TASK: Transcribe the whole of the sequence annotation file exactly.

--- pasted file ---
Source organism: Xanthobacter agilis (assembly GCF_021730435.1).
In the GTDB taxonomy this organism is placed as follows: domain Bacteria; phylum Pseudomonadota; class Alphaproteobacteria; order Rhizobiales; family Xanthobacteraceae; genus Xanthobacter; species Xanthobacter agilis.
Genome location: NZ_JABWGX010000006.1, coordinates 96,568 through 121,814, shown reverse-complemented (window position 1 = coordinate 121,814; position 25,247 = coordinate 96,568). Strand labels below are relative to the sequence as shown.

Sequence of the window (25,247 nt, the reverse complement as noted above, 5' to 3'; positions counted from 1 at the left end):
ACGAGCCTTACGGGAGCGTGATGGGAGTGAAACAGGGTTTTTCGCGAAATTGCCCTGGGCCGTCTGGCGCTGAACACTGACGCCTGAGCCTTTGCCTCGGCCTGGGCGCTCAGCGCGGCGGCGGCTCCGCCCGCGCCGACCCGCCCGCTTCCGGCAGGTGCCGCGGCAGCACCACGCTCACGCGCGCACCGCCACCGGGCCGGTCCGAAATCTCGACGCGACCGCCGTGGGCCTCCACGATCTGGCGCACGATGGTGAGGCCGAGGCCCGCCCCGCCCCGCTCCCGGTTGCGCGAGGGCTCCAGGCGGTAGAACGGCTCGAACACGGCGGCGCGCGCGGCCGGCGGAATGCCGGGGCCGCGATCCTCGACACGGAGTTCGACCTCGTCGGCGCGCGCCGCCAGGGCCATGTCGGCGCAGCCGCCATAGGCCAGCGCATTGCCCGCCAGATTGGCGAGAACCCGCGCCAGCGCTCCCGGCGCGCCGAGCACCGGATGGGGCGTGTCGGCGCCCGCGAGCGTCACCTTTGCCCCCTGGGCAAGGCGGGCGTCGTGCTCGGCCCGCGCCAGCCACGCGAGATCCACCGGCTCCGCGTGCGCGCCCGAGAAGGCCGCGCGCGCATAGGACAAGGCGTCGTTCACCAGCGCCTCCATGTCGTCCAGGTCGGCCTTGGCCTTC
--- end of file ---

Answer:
Source organism: Xanthobacter agilis (assembly GCF_021730435.1).
In the GTDB taxonomy this organism is placed as follows: domain Bacteria; phylum Pseudomonadota; class Alphaproteobacteria; order Rhizobiales; family Xanthobacteraceae; genus Xanthobacter; species Xanthobacter agilis.
Genome location: NZ_JABWGX010000006.1, coordinates 96,568 through 121,814, shown reverse-complemented (window position 1 = coordinate 121,814; position 25,247 = coordinate 96,568). Strand labels below are relative to the sequence as shown.

Sequence of the window (25,247 nt, the reverse complement as noted above, 5' to 3'; positions counted from 1 at the left end):
ACGAGCCTTACGGGAGCGTGATGGGAGTGAAACAGGGTTTTTCGCGAAATTGCCCTGGGCCGTCTGGCGCTGAACACTGACGCCTGAGCCTTTGCCTCGGCCTGGGCGCTCAGCGCGGCGGCGGCTCCGCCCGCGCCGACCCGCCCGCTTCCGGCAGGTGCCGCGGCAGCACCACGCTCACGCGCGCACCGCCACCGGGCCGGTCCGAAATCTCGACGCGACCGCCGTGGGCCTCCACGATCTGGCGCACGATGGTGAGGCCGAGGCCCGCCCCGCCCCGCTCCCGGTTGCGCGAGGGCTCCAGGCGGTAGAACGGCTCGAACACGGCGGCGCGCGCGGCCGGCGGAATGCCGGGGCCGCGATCCTCGACACGGAGTTCGACCTCGTCGGCGCGCGCCGCCAGGGCCATGTCGGCGCAGCCGCCATAGGCCAGCGCATTGCCCGCCAGATTGGCGAGAACCCGCGCCAGCGCTCCCGGCGCGCCGAGCACCGGATGGGGCGTGTCGGCGCCCGCGAGCGTCACCTTTGCCCCCTGGGCAAGGCGGGCGTCGTGCTCGGCCCGCGCCAGCCACGCGAGATCCACCGGCTCCGCGTGCGCGCCCGAGAAGGCCGCGCGCGCATAGGACAAGGCGTCGTTCACCAGCGCCTCCATGTCGTCCAGGTCGGCCTTGGCCTTC